It’s a clever tagline with a fun play on the phrase “pull it off”, since it refers to pulling the tape off the wall after you’re done painting, as well as highlighting the benefit that the tape does such a good job, it’s instrumental in the resulting accomplishment: “a better paint job.” Not an easy thing to “pull off.”

Bravo.

Except, the ACD, who is in the room, feels compelled to point out that there was an ad campaign for PAM cooking spray, that debuted six or seven years ago, which carried the tagline:

PAM helps you pull it off. In this case, the “pull it off” refers to pulling food off the surface of the pan because PAM is a good lubricant, as well as pulling off a successful family meal because the food doesn’t get charred and cleanup after the meal is much easier, sans all that scraping. This campaign is still active, though the PAM folks have been modifying the tagline lately to fit whatever the latest message or benefit they’re touting.

I’m officially old.

I read an article in the Chicago Tribune awhile back about a new ad for Wheat Thins done by an agency named The Escape Pod. The ad is based on the realization by someone at the agency that, imbedded in the name “Wheat Thins”, are the words, “Eat This.” According to one of the principals of the agency, Vinny Warren, “In terms of concepts, it’s just amazing that it exists.” (Vinny Warren, by the way, is credited with having created the “Whassup?” campaign for Budweiser back in the day. He has an impressive, accolade-laden resume and portfolio.)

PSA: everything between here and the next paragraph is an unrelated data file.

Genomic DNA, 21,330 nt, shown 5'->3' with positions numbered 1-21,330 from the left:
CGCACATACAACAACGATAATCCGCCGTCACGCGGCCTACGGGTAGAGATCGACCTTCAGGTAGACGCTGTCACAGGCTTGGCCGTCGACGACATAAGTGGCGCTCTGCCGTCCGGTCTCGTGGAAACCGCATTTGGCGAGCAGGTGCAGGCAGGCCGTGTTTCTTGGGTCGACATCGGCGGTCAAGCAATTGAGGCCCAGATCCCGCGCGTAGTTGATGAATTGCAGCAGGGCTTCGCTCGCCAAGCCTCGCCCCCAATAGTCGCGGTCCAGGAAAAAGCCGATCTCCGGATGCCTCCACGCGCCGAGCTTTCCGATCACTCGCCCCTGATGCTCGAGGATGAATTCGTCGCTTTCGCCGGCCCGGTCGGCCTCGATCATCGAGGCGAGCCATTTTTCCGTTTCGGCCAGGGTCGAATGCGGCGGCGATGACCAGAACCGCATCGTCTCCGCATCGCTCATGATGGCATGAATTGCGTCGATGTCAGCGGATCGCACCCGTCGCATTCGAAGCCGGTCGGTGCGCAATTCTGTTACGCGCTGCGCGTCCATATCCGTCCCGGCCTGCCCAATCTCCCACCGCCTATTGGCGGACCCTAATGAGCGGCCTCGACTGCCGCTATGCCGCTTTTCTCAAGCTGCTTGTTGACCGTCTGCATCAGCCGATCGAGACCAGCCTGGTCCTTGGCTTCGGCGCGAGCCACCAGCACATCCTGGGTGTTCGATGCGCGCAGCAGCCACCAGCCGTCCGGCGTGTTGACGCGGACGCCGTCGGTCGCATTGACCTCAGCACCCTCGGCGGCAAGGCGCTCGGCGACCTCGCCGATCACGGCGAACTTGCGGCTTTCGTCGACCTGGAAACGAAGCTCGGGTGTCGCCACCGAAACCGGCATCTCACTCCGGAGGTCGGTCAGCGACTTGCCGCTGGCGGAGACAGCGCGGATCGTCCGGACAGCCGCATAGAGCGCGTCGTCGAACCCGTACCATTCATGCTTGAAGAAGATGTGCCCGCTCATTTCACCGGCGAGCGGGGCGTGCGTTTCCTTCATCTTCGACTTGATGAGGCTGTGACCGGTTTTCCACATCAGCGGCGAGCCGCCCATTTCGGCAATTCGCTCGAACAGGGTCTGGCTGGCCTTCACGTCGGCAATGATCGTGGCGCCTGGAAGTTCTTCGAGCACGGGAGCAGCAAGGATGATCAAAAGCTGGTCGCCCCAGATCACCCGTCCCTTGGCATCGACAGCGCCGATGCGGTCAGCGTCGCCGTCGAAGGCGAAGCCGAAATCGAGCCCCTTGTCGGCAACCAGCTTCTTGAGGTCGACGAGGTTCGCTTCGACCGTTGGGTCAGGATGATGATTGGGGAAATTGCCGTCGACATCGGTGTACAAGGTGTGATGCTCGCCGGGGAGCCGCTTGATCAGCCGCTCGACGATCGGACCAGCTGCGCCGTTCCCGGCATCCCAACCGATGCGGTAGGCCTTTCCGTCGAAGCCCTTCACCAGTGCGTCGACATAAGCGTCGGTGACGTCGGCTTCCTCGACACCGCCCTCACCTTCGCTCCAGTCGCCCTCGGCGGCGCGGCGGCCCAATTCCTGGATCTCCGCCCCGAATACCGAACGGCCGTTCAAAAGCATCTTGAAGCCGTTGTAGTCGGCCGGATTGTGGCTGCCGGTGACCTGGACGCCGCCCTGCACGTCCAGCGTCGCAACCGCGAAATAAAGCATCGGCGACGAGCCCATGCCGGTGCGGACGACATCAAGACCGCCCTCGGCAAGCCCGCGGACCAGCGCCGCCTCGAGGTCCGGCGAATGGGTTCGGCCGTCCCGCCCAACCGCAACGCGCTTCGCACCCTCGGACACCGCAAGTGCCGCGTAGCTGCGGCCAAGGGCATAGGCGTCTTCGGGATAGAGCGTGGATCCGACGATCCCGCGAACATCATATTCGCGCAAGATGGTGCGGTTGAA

Being old, I wasn’t even aware of the existence of The Escape Pod. I visited their website, looked at the work, read the “about” section, which consists of a testimonial by one of their clients, Dana Anderson, who now works at Kraft and used to work at DDB, where Vinny also used to work.

Their website is appropriately modern and cool. Most of their work is appropriately modern and cool. There’s clever stuff. There’s pretty stuff. There’s charming stuff.

The problem with a tagline that depends on an ad campaign to make sense.

Smaller businesses that can’t afford to support a sustained ad campaign need to be sure that their tagline doesn’t depend on such a campaign to invest the tagline with meaning.